Thanks for the great REO tip. This article is so informative and it makes me want to contact a few more small local banks on Monday. Thank you for taking the time to share it with us. Every day I continue to learn more and more on the DG website. Believe and Achieve! Smiling - Joe

Inside Tips

MyDestiny's picture

Thanks so much. This is such an advantage! Continued success...........Lubertha

Thank YOU! hidden foreclosures

otclude's picture

Now I not only will know about more foreclosures that are out there "hiding" but I also have the "insider info" that banks are keeping REO's in previous owners name(s) to avoid the HOA and other fees, that makes me sound more professional when speaking with potential sellers. This will potentially make the banks look bad and make me look good when I am negotiating a preforeclosure. This doesn't mean I'm trying to trick anyone I am simply telling the truth. Knowing this you don't know what other tricks the banks have up their sleeves for the future.

Secret Foreclosures

Yet another "secret" out of the bag to help us beginners! Thanks!

New Forclosers

Thanks for the info. I'm a newbie and haven't taken the plung yet into actually getting my feet yet, but I was at my local county court house looking into foreclosure properties the other day and found out that thay have live auctions every week. After talking to the lady at the counter(that advised me of the auctions, and was very friendly)this information just arms me with another way to find properties. And after listening to Deans call today about finding buyers first, I also found my local REI investing clubs and I am looking forward to attending some of their meetings. I'm writing this not just inspire myself, because I know that I will be diving into my first deal soon, but to inspire everyone out there to keep comming to the web site to keep pushing, and as Dean says don't give up now. I am so confident that I will be one of Dean's sucess stories that when I am I will be looking forward to talking to some of you live very soon.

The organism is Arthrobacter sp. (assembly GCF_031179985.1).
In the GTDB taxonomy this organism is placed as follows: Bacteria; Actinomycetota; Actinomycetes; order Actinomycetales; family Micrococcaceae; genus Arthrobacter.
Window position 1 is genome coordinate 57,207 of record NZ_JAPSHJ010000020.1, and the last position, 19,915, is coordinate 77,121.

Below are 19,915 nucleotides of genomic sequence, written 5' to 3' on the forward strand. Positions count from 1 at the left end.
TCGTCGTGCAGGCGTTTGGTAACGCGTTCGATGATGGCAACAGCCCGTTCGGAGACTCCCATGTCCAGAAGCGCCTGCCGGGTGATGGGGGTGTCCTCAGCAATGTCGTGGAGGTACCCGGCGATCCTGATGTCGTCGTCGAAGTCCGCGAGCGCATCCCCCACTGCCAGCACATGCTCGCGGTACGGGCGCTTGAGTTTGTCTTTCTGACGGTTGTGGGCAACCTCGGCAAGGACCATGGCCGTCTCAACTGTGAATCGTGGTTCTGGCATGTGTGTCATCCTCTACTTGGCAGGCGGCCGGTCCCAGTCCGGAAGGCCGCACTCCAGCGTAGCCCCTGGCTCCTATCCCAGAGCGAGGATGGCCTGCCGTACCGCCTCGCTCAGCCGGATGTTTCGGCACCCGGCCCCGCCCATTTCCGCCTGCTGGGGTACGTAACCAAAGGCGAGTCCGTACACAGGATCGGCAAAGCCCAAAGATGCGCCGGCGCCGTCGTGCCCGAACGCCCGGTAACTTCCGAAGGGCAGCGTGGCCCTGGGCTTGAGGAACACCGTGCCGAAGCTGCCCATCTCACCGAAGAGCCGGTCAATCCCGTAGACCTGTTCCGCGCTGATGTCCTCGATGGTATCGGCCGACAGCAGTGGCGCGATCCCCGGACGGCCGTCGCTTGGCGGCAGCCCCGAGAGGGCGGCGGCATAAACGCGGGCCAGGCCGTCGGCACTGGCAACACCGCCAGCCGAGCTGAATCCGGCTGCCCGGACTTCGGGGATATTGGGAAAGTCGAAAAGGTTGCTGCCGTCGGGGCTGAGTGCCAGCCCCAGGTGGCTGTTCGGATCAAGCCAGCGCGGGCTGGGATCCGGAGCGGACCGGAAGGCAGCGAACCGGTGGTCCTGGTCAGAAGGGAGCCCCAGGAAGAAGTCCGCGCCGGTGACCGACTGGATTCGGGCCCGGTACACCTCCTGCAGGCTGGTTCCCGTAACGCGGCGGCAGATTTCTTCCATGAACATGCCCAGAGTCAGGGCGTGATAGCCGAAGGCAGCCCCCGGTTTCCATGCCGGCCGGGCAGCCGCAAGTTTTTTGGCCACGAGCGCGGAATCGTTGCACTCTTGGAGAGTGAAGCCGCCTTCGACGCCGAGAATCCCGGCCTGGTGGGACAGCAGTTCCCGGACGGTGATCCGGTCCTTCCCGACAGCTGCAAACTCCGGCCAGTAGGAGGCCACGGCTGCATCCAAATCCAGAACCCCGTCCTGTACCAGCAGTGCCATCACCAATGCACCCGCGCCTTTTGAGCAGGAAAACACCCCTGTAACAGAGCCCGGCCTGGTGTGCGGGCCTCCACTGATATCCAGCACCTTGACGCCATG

Hidden Foreclosures

Thanks for the info on hidden foreclosures. I live in an area that has alot of pools too and I had never thought about looking at an aerial shot
to spot foreclosures.

Another great way to find those killer deals!

Thanks agian,


Elena M's picture

Thanks for the info, I've never used Bing, I'm going to give that a try. Thanks again for sharing that!

Thank you for your post

aerialist's picture

In everything, there are creative ways to do things and new ways to look at situations. Thank you for your valuable post and giving us another way to think about finding properties. If we keep our eyes and minds open to different possibilities I bet we can all find great properties.

Thank You!

thebossspringsteenfan's picture

This is greatt info, just shows us how we can come out a winner. Banks will be very willing to work with you, all you have to do is go and contact them, they won't come knocking on your door asking you to buy a home. We have the advantages here!


Thank you for more diteals

kristinka's picture

Thank you for more diteals on REOs
but, I am having problem with the landers
that they want to cooperate with me.
Is there any ways to help me out give me
more tips on communication.

Thank you!

Hidden Foreclosures

djdebrill's picture

Thanks for the great advice! I'm so addicted to this site! The information is priceless to us "Newbies"!!!


Awesome! Thanks! We don't have many pools in this part of the country but there is surely some other factor that will show up as evidence for me. I will check it out - Bing!